Some of these constructive design principles are adaptations from proposals by others. For example, the Cognitive Apprenticeship principle comes from Collins, Brown and Newman (1988), the Multiple Interpretations one from Spiro, Feltovich, Jacobson and Coulson (1992), and the Collaboration one from Johnson, Johnson, Holubec and Roy (1984). The Observation principle is a combination of recommendations by Brown, Collins and Duiguid (1989) and the Cognition and Technology Group at Vanderbilt (1990), but our focus on authentic artifacts is unique. Further, our emphasis on Interpretation Construction, Contextualization, and Multiple Manifestations is distinctive.
Three Example SSEs
To illustrate the application of this design framework, we describe three SSE programs created for the Dalton Technology Plan. Specifically, we describe how these constructive design principles apply to the Archaeotype program used in 6th grade history, to the Galileo program used in 11th and 12th grade science (particularly for students not scientifically oriented), and the Playbill program used in 10th grade English at the Dalton School.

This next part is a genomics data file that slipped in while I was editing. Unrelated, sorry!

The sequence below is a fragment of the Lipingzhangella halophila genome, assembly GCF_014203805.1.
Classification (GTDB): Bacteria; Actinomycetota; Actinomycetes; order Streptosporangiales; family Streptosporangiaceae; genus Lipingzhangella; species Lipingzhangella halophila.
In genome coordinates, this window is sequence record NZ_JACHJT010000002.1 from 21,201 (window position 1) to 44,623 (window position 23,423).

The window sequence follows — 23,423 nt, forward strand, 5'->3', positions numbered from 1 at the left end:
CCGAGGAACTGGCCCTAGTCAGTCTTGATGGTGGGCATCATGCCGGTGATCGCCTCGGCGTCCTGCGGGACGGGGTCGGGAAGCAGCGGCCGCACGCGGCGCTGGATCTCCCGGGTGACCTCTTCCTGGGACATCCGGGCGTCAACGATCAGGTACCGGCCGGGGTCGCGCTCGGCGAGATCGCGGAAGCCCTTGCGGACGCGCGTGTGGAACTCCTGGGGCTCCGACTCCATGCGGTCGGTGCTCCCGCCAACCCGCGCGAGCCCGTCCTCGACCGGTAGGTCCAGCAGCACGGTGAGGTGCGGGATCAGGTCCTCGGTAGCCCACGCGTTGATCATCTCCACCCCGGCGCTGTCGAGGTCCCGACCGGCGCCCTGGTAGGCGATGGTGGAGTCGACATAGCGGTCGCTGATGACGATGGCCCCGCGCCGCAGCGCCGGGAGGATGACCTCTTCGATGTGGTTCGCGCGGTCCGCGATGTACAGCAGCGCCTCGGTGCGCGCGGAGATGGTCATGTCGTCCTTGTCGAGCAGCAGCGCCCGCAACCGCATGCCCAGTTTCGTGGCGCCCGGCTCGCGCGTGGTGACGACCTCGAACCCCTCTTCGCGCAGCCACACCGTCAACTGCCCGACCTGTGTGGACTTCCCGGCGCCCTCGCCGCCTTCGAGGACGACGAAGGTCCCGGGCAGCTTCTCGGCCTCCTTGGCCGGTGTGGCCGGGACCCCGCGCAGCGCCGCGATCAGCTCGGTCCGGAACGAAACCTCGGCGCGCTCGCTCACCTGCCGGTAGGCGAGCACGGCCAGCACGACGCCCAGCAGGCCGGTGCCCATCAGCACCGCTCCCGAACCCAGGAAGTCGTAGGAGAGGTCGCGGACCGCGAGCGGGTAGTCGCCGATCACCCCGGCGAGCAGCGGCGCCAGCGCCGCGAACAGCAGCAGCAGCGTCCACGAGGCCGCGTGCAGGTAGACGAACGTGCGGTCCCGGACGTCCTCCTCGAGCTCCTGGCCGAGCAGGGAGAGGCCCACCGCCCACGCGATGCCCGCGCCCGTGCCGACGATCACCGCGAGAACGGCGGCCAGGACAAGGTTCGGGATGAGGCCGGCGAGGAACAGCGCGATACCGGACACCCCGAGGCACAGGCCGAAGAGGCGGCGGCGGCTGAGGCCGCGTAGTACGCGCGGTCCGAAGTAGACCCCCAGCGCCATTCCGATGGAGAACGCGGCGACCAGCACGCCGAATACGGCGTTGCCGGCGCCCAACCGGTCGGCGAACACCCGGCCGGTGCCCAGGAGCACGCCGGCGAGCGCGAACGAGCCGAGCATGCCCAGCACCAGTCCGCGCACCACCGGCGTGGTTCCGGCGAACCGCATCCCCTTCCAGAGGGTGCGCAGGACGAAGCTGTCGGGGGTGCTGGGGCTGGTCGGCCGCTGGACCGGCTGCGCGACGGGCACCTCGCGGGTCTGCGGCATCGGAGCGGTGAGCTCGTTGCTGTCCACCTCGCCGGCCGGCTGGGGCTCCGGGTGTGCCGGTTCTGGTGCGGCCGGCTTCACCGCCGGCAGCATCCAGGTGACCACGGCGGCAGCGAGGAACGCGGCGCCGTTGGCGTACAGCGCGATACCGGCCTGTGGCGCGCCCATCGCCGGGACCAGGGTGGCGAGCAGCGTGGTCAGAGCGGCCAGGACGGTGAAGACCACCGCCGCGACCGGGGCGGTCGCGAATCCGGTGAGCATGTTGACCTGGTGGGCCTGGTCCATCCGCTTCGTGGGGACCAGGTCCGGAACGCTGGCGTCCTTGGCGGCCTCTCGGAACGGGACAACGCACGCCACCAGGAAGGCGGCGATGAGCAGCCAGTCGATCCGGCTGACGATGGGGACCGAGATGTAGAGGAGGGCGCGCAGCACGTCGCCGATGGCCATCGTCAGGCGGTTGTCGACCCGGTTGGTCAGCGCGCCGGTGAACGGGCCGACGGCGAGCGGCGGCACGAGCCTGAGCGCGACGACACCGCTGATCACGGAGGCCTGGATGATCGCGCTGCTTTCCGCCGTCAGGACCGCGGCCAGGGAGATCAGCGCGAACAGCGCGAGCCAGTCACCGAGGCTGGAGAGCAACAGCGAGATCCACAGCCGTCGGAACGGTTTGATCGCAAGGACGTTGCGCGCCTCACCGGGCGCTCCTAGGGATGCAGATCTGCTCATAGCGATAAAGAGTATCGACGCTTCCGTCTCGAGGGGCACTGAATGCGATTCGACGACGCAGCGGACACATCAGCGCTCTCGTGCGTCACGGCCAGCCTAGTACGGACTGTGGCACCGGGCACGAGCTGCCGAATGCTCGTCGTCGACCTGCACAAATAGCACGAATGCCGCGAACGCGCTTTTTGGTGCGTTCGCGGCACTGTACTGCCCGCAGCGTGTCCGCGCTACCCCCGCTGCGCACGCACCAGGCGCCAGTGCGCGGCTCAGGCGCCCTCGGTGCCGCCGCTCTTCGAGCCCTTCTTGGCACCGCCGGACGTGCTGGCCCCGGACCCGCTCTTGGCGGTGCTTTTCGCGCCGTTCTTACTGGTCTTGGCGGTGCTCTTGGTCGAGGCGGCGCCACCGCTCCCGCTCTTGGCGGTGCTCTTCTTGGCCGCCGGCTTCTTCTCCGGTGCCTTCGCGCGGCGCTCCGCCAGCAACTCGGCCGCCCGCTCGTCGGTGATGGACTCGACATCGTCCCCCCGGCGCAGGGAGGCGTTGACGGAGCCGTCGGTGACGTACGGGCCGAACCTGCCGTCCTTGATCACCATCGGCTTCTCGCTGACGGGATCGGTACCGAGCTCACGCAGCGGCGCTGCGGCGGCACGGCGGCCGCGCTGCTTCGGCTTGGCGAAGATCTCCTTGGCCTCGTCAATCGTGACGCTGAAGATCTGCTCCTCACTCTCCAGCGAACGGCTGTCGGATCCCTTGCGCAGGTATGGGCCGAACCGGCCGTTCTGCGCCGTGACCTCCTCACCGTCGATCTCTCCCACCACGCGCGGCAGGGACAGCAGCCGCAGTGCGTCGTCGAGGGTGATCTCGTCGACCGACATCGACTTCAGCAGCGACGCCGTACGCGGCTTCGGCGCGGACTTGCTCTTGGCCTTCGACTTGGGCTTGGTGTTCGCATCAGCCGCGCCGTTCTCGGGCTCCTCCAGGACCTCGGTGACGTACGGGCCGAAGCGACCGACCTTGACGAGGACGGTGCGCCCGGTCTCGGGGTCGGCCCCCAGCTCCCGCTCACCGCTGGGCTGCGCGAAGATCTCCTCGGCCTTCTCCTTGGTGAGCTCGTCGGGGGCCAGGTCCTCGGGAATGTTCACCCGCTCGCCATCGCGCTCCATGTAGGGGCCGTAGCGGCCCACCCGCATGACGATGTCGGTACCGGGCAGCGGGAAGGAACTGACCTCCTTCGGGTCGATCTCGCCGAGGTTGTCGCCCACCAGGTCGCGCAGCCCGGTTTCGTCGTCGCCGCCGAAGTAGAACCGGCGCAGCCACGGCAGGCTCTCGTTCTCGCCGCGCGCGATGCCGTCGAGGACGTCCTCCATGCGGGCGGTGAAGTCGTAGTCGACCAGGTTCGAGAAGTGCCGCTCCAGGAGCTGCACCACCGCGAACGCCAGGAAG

In the Archaeotype program, students study ancient Greek and Roman history by using observations of simulated archaeological digs to construct interpretations of the history of these sites, while drawing upon a wide variety of background information. The Archaeotype program (implemented in Supercard on Apple Macintosh computers), which is the earliest and most fully-developed of the Dalton Technology Plan projects, presents the students with a graphic simulation of an archaeological site, then the students study the history of the site through simulated digging up of artifacts, making various measurements of the artifacts in a simulated laboratory (Observation), and relating the objects to what is already known using a wide variety of reference materials (Contextualization). The students work cooperatively in groups (Collaboration), while the teacher models how to deal with such a site then fades her involvement while coaching and supporting the students in their own study efforts (Cognitive Apprenticeship). The students develop ownership of their work by developing their own interpretations of the history of the site and mustering various kinds of evidence for their conclusions (Interpretation Construction). By arguing with the other students and studying related interpretations in the historical literature, they get a sense of other perspectives (Multiple Interpretations). By going through the process a number of times bringing each contextual background to bear on a number of different artifacts, the students learn and understand the many ways that the general principles behind what they are doing become manifest (Multiple Manifestations).